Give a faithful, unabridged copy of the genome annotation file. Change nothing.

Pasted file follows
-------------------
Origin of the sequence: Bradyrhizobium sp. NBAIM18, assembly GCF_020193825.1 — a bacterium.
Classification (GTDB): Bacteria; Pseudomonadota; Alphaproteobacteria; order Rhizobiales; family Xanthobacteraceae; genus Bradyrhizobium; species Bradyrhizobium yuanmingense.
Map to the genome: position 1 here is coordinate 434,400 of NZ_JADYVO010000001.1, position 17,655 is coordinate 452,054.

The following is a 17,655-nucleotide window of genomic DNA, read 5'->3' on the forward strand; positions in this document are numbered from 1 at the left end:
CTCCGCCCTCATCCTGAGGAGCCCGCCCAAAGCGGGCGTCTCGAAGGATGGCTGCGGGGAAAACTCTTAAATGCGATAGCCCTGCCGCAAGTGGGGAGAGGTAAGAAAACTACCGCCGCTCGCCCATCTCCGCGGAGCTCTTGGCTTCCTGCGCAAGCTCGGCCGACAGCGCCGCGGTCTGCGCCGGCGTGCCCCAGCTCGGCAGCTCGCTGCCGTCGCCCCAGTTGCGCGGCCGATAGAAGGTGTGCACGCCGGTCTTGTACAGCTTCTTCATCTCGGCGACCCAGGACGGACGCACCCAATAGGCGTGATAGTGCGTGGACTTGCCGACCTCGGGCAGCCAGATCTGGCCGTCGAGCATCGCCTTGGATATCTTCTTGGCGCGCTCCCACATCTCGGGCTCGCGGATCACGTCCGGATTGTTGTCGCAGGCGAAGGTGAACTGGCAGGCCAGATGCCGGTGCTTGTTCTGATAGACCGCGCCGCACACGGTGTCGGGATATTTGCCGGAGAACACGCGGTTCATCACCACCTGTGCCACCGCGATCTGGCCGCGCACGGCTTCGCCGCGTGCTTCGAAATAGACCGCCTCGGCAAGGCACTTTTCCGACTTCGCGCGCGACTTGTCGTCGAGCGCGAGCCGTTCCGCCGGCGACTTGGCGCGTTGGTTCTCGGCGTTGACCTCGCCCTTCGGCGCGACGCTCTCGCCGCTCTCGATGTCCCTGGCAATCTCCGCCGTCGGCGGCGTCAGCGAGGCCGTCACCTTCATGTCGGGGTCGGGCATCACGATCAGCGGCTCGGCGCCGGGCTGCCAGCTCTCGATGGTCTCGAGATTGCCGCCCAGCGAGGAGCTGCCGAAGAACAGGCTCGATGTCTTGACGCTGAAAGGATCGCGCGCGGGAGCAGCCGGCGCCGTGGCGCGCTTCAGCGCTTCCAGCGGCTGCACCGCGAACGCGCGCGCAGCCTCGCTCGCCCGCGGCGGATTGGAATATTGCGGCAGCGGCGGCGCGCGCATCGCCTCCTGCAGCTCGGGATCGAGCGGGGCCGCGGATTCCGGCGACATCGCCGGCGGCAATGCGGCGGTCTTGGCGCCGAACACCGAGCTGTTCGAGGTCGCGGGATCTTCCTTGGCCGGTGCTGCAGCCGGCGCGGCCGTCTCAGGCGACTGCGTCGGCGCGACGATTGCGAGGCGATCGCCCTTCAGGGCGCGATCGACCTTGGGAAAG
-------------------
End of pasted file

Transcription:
Origin of the sequence: Bradyrhizobium sp. NBAIM18, assembly GCF_020193825.1 — a bacterium.
Classification (GTDB): Bacteria; Pseudomonadota; Alphaproteobacteria; order Rhizobiales; family Xanthobacteraceae; genus Bradyrhizobium; species Bradyrhizobium yuanmingense.
Map to the genome: position 1 here is coordinate 434,400 of NZ_JADYVO010000001.1, position 17,655 is coordinate 452,054.

The following is a 17,655-nucleotide window of genomic DNA, read 5'->3' on the forward strand; positions in this document are numbered from 1 at the left end:
CTCCGCCCTCATCCTGAGGAGCCCGCCCAAAGCGGGCGTCTCGAAGGATGGCTGCGGGGAAAACTCTTAAATGCGATAGCCCTGCCGCAAGTGGGGAGAGGTAAGAAAACTACCGCCGCTCGCCCATCTCCGCGGAGCTCTTGGCTTCCTGCGCAAGCTCGGCCGACAGCGCCGCGGTCTGCGCCGGCGTGCCCCAGCTCGGCAGCTCGCTGCCGTCGCCCCAGTTGCGCGGCCGATAGAAGGTGTGCACGCCGGTCTTGTACAGCTTCTTCATCTCGGCGACCCAGGACGGACGCACCCAATAGGCGTGATAGTGCGTGGACTTGCCGACCTCGGGCAGCCAGATCTGGCCGTCGAGCATCGCCTTGGATATCTTCTTGGCGCGCTCCCACATCTCGGGCTCGCGGATCACGTCCGGATTGTTGTCGCAGGCGAAGGTGAACTGGCAGGCCAGATGCCGGTGCTTGTTCTGATAGACCGCGCCGCACACGGTGTCGGGATATTTGCCGGAGAACACGCGGTTCATCACCACCTGTGCCACCGCGATCTGGCCGCGCACGGCTTCGCCGCGTGCTTCGAAATAGACCGCCTCGGCAAGGCACTTTTCCGACTTCGCGCGCGACTTGTCGTCGAGCGCGAGCCGTTCCGCCGGCGACTTGGCGCGTTGGTTCTCGGCGTTGACCTCGCCCTTCGGCGCGACGCTCTCGCCGCTCTCGATGTCCCTGGCAATCTCCGCCGTCGGCGGCGTCAGCGAGGCCGTCACCTTCATGTCGGGGTCGGGCATCACGATCAGCGGCTCGGCGCCGGGCTGCCAGCTCTCGATGGTCTCGAGATTGCCGCCCAGCGAGGAGCTGCCGAAGAACAGGCTCGATGTCTTGACGCTGAAAGGATCGCGCGCGGGAGCAGCCGGCGCCGTGGCGCGCTTCAGCGCTTCCAGCGGCTGCACCGCGAACGCGCGCGCAGCCTCGCTCGCCCGCGGCGGATTGGAATATTGCGGCAGCGGCGGCGCGCGCATCGCCTCCTGCAGCTCGGGATCGAGCGGGGCCGCGGATTCCGGCGACATCGCCGGCGGCAATGCGGCGGTCTTGGCGCCGAACACCGAGCTGTTCGAGGTCGCGGGATCTTCCTTGGCCGGTGCTGCAGCCGGCGCGGCCGTCTCAGGCGACTGCGTCGGCGCGACGATTGCGAGGCGATCGCCCTTCAGGGCGCGATCGACCTTGGGAAAG